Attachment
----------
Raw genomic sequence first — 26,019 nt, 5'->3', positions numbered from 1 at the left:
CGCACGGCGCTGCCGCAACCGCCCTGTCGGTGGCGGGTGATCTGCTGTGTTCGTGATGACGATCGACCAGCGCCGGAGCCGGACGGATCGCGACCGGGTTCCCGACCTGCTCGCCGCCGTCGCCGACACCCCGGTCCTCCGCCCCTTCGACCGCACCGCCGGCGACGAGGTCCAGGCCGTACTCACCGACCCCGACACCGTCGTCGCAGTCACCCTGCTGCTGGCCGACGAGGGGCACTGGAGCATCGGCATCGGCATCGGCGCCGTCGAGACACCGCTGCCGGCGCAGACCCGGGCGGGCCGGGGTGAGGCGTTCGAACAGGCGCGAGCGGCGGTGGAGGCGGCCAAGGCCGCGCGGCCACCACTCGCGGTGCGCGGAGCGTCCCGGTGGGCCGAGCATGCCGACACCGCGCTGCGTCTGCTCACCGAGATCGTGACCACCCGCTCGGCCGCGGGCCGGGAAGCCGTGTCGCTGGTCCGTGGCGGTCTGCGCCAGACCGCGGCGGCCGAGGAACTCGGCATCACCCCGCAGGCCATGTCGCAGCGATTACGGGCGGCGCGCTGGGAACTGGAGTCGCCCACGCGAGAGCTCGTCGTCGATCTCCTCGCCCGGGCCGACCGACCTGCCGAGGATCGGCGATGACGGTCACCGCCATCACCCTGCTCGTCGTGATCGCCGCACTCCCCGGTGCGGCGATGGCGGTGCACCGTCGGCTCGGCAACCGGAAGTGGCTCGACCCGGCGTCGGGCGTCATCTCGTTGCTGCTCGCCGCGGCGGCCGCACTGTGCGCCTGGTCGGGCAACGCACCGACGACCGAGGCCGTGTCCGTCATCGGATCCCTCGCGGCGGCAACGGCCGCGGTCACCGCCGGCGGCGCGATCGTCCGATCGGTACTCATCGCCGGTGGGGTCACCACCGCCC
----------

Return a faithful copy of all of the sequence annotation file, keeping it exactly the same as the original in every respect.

Raw genomic sequence first — 26,019 nt, 5'->3', positions numbered from 1 at the left:
CGCACGGCGCTGCCGCAACCGCCCTGTCGGTGGCGGGTGATCTGCTGTGTTCGTGATGACGATCGACCAGCGCCGGAGCCGGACGGATCGCGACCGGGTTCCCGACCTGCTCGCCGCCGTCGCCGACACCCCGGTCCTCCGCCCCTTCGACCGCACCGCCGGCGACGAGGTCCAGGCCGTACTCACCGACCCCGACACCGTCGTCGCAGTCACCCTGCTGCTGGCCGACGAGGGGCACTGGAGCATCGGCATCGGCATCGGCGCCGTCGAGACACCGCTGCCGGCGCAGACCCGGGCGGGCCGGGGTGAGGCGTTCGAACAGGCGCGAGCGGCGGTGGAGGCGGCCAAGGCCGCGCGGCCACCACTCGCGGTGCGCGGAGCGTCCCGGTGGGCCGAGCATGCCGACACCGCGCTGCGTCTGCTCACCGAGATCGTGACCACCCGCTCGGCCGCGGGCCGGGAAGCCGTGTCGCTGGTCCGTGGCGGTCTGCGCCAGACCGCGGCGGCCGAGGAACTCGGCATCACCCCGCAGGCCATGTCGCAGCGATTACGGGCGGCGCGCTGGGAACTGGAGTCGCCCACGCGAGAGCTCGTCGTCGATCTCCTCGCCCGGGCCGACCGACCTGCCGAGGATCGGCGATGACGGTCACCGCCATCACCCTGCTCGTCGTGATCGCCGCACTCCCCGGTGCGGCGATGGCGGTGCACCGTCGGCTCGGCAACCGGAAGTGGCTCGACCCGGCGTCGGGCGTCATCTCGTTGCTGCTCGCCGCGGCGGCCGCACTGTGCGCCTGGTCGGGCAACGCACCGACGACCGAGGCCGTGTCCGTCATCGGATCCCTCGCGGCGGCAACGGCCGCGGTCACCGCCGGCGGCGCGATCGTCCGATCGGTACTCATCGCCGGTGGGGTCACCACCGCCC